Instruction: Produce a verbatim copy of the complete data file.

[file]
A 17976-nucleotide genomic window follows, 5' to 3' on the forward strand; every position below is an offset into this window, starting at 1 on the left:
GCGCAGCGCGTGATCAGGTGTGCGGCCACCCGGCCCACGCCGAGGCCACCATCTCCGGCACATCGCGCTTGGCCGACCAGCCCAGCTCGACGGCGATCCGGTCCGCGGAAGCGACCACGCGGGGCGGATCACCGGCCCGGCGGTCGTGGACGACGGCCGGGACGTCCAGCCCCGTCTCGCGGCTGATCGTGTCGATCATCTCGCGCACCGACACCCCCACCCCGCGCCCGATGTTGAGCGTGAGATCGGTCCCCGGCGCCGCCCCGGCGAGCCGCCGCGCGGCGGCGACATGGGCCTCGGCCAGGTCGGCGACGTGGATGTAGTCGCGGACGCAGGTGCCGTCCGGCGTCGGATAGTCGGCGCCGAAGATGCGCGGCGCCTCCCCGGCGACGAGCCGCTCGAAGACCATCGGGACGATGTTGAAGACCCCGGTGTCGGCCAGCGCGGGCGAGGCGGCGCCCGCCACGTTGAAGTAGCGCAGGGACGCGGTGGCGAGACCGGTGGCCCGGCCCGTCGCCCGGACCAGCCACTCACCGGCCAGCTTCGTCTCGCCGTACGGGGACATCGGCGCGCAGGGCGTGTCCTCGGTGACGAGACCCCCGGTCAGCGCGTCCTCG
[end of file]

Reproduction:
A 17976-nucleotide genomic window follows, 5' to 3' on the forward strand; every position below is an offset into this window, starting at 1 on the left:
GCGCAGCGCGTGATCAGGTGTGCGGCCACCCGGCCCACGCCGAGGCCACCATCTCCGGCACATCGCGCTTGGCCGACCAGCCCAGCTCGACGGCGATCCGGTCCGCGGAAGCGACCACGCGGGGCGGATCACCGGCCCGGCGGTCGTGGACGACGGCCGGGACGTCCAGCCCCGTCTCGCGGCTGATCGTGTCGATCATCTCGCGCACCGACACCCCCACCCCGCGCCCGATGTTGAGCGTGAGATCGGTCCCCGGCGCCGCCCCGGCGAGCCGCCGCGCGGCGGCGACATGGGCCTCGGCCAGGTCGGCGACGTGGATGTAGTCGCGGACGCAGGTGCCGTCCGGCGTCGGATAGTCGGCGCCGAAGATGCGCGGCGCCTCCCCGGCGACGAGCCGCTCGAAGACCATCGGGACGATGTTGAAGACCCCGGTGTCGGCCAGCGCGGGCGAGGCGGCGCCCGCCACGTTGAAGTAGCGCAGGGACGCGGTGGCGAGACCGGTGGCCCGGCCCGTCGCCCGGACCAGCCACTCACCGGCCAGCTTCGTCTCGCCGTACGGGGACATCGGCGCGCAGGGCGTGTCCTCGGTGACGAGACCCCCGGTCAGCGCGTCCTCG